CONTEMPT: About a third of this film is a brilliant movie about the deterioration of a couple (illustrated by the long, but essential 30-minute apartment sequence). About a third of this film is a brilliant deconstruction of the world of filmmaking, particularly international co-production (with Fritz Lang as himself, and Jack Palance as an absurdly over-the-top producer). About a third really mixes the two, and is less successful. Still, it's in gorgeous cinemascope, and is far from boring, despite what some of my classmates seemed to think.
     
  12. Starbreaker

    Starbreaker Fleet Admiral Admiral

    Joined:
    Feb 19, 2001
    Location:
    Chattanooga, TN
    I saw Twilight Saga: Eclipse. It's awful. They pretty much gave up on the plot to have the actors angstily stare at each other for an hour and a half.

    [F]
     
  13. Captain Craig

    Captain Craig Vice Admiral Admiral

    Joined:
    Dec 7, 2003
    Location:
    Nashville,TN
    Dr.Horrible's Sing-A-Long Blog

    Cheeky fun!!!
     
  14. Starbreaker

    Starbreaker Fleet Admiral Admiral

    Joined:
    Feb 19, 2001
    Location:
    Chattanooga, TN
    Before and After (1996) Meryl Streep, Liam Neeson, Alfred Molina [C]

    Some kid kills a girl and his parents try to help him cope with the upcoming trial. It was excruciatingly sappy. My mom picks horrible movies.
     
  15. Captain Craig

    Captain Craig Vice Admiral Admiral

    Joined:
    Dec 7, 2003
    Location:
    Nashville,TN
    Before heading out for some Black Friday bargains I watched:
    Expelled: No Intelligence Allowed with Ben Stein.
    Very interesting.
     
  16. CaptainCanada

    CaptainCanada Admiral Admiral

    Joined:
    Mar 4, 2004
    Location:
    Charlottetown, PEI, Canada
    80. The Corpse Bride (B)
    81. Sweeney Todd: The Demon Barber of Fleet Street (B+)
    82. Beauty and the Beast (A+)
    83. Harry Potter and the Philosopher's Stone (B)
    84. Harry Potter and the Chamber of Secrets (B)
    85. Harry Potter and the Prisoner of Azkaban (A+)
    86. Harry Potter and the Goblet of Fire (A-)
    87. Harry Potter and the Order of the Phoenix (A+)
    88. Harry Potter and the Half-Blood Prince (A-)
    89. Harry Potter and the Deathly Hallows, Part 1 (A)
    90. Tangled (A-)

    Posted over in the review thread, but in brief, a great animated film that effectively incorporates a bit of modern-era zippiness while still retaining a traditional feel. Only the merely-serviceable music holds it back from the highest rung of Disney's ladder.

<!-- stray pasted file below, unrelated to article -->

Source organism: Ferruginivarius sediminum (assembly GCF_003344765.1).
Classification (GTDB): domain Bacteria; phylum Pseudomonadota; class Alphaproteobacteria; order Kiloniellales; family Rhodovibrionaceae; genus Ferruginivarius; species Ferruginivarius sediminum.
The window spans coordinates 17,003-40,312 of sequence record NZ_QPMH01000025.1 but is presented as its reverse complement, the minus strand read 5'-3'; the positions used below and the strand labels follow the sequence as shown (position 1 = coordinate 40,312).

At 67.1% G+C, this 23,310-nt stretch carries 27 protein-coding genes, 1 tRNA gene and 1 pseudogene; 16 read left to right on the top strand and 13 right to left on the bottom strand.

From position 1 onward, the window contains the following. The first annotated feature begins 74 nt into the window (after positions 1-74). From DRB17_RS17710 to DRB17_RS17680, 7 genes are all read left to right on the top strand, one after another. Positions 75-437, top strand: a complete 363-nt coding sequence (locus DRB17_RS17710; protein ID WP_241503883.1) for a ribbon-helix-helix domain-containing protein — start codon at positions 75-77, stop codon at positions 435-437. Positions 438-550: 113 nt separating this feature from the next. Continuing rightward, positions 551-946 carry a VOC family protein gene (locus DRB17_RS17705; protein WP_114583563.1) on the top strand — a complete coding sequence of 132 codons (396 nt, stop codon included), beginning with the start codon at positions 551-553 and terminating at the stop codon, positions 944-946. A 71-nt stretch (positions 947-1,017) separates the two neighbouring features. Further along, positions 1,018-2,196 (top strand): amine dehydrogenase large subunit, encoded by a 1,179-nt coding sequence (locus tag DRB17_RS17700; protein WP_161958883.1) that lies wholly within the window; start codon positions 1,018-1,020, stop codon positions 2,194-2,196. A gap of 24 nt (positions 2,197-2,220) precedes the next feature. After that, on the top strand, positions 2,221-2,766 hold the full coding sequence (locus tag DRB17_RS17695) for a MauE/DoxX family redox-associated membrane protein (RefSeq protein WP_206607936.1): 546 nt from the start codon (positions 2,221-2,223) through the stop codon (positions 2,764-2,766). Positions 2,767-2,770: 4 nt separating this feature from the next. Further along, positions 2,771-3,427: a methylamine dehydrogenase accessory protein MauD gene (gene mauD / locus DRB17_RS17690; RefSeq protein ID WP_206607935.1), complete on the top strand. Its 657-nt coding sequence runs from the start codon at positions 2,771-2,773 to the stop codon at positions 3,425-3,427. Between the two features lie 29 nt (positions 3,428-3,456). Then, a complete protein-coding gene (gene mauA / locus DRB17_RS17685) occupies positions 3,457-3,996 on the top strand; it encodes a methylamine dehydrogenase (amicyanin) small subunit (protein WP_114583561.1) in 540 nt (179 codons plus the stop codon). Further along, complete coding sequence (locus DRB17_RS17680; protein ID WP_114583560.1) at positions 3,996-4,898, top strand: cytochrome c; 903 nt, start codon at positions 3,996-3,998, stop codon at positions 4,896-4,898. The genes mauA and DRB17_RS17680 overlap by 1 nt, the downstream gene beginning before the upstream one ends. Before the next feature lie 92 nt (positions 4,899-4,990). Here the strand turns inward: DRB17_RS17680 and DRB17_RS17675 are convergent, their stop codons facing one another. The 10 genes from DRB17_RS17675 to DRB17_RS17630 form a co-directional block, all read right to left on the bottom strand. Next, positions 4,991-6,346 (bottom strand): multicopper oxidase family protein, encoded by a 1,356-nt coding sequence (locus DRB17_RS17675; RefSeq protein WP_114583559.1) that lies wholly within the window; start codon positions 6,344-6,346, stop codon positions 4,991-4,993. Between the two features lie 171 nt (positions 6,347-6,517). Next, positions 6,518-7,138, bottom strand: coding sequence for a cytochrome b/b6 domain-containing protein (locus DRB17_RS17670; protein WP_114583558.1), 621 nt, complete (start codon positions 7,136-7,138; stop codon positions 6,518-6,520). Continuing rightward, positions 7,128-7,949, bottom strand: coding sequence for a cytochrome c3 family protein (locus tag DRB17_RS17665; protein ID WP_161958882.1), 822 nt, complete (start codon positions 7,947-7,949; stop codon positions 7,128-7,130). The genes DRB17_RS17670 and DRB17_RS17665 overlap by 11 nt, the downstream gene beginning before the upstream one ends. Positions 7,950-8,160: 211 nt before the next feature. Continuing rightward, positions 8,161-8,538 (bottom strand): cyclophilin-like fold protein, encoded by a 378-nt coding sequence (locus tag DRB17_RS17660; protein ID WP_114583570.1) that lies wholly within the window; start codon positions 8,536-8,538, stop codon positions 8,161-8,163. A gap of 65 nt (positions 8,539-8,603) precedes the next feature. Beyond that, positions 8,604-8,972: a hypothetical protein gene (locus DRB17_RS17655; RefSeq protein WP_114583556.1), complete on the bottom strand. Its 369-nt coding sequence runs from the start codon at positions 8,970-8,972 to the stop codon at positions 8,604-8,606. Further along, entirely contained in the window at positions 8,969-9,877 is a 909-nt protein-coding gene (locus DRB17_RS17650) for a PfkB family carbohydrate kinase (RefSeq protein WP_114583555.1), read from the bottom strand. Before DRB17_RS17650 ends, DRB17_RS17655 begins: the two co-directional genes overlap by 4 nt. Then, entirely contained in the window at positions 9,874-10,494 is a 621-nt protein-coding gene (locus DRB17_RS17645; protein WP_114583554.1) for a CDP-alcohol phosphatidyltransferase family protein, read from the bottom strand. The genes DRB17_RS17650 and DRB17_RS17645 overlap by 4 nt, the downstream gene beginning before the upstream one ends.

In some respects, it's too bad that they didn't hold this until next year, because I suspect it would have easily beat Cars 2 for Best Animated Feature.
     
  17. Too Much Fun

    Too Much Fun Commodore Commodore

    Joined:
    Feb 19, 2009
    I doubt it. These days, Pixar is an unstoppable juggernaut that cannot possibly be beaten for best animated feature. The only two that were beaten in recent years were "Cars" (generally considered the weakest Pixar flick) and "Monsters Inc." (my heart weeps :wah:) just because "Shrek" was such a huge hit and considered so original at the time of its release. I don't see those circumstances happening very often.
     
  18. CaptainCanada

    CaptainCanada Admiral Admiral

    Joined:
    Mar 4, 2004
    Location:
    Charlottetown, PEI, Canada
    Er, yes, but Pixar's film next year is Cars 2, a sequel to one of the two films not to win.
     
  19. Captain Craig

    Captain Craig Vice Admiral Admiral

    Joined:
    Dec 7, 2003
    Location:
    Nashville,TN
    I watched Zombie Strippers.
    Kinda watched, I surfed online Black Friday ads as well.
    It's the kind of movie that doesn't need your full attention.
     
  20. Too Much Fun

    Too Much Fun Commodore Commodore

    Joined:
    Feb 19, 2009
    I watched "True Grit". Finally, finally, FINALLY a western I can get behind, after being disappointed by so-called classics "The Searchers", "The Good, the Bad, and the Ugly",, "Unforgiven", and "The Wild Bunch". I loved John Wayne in this movie, but I understand this is more of a culmination of his performances rather than one of his 'vintage' performances, so I'm keen to see some of his earlier work now. I'm not sure which to go for, though. I didn't like "The Searchers" and Jimmy Stewart irritates me, so I'm not sure about "The Man Who Shot Liberty Valance".

    I have mixed feelings about the "True Grit" remake now. If nothing else, I'm glad it exists because it compelled me to watch this movie (I admire the Coens, so I had to see what inspired them to adapt it), but I don't know if I want to see another version of the same story. I think it was almost perfect the way it was done in '69 and the role of Cogburn was so beautifully played by John Wayne, I'm not sure I want to see someone else play it (even someone as rad as Jeff Bridges). The scenery and action in "True Grit" was amazing. I'm not sure if I'm up for a darker, more bleak interpretation. I loved the brightness and beauty of nature in the movie, which fit surprisingly well in a flick about a quest for revenge. It was also fun to see Dennis Hopper in a small, but early role as a wild-eyed, panic-y, easily intimidated thug.

    On the other hand, some of the actors and characters in the movie were inconsistent and a bit underdeveloped. The girl was annoying at times, but mostly good. I'm sure Matt Damon and Josh Brolin will be huge improvements in their respective roles, and based on the trailer, it looks like the girl playing Mattie will probably bring some welcome additional toughness to her character.

    If there's anyone else here who loves the original, how do you feel about the remake? I can see where some characters might be better fleshed out and played more solidly in a modern re-telling, but Wayne was so brilliant and iconic in his role and the direction, cinematography, and smoothness in the writing of the original make me ambivalent about "True Grit" 2010.